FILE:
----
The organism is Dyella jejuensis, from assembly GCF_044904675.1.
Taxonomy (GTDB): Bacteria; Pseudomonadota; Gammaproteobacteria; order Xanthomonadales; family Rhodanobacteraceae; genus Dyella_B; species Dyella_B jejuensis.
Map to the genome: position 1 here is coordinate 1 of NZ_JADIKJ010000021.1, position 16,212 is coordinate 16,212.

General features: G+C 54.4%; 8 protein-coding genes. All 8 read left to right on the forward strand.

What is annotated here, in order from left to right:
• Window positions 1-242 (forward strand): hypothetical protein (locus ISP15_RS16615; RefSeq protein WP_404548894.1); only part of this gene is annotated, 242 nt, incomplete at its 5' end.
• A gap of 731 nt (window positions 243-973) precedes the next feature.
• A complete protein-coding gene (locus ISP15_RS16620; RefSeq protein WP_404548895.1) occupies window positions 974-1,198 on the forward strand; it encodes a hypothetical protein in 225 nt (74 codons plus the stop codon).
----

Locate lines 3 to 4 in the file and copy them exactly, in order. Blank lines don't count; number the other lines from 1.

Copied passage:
Map to the genome: position 1 here is coordinate 1 of NZ_JADIKJ010000021.1, position 16,212 is coordinate 16,212.

General features: G+C 54.4%; 8 protein-coding genes. All 8 read left to right on the forward strand.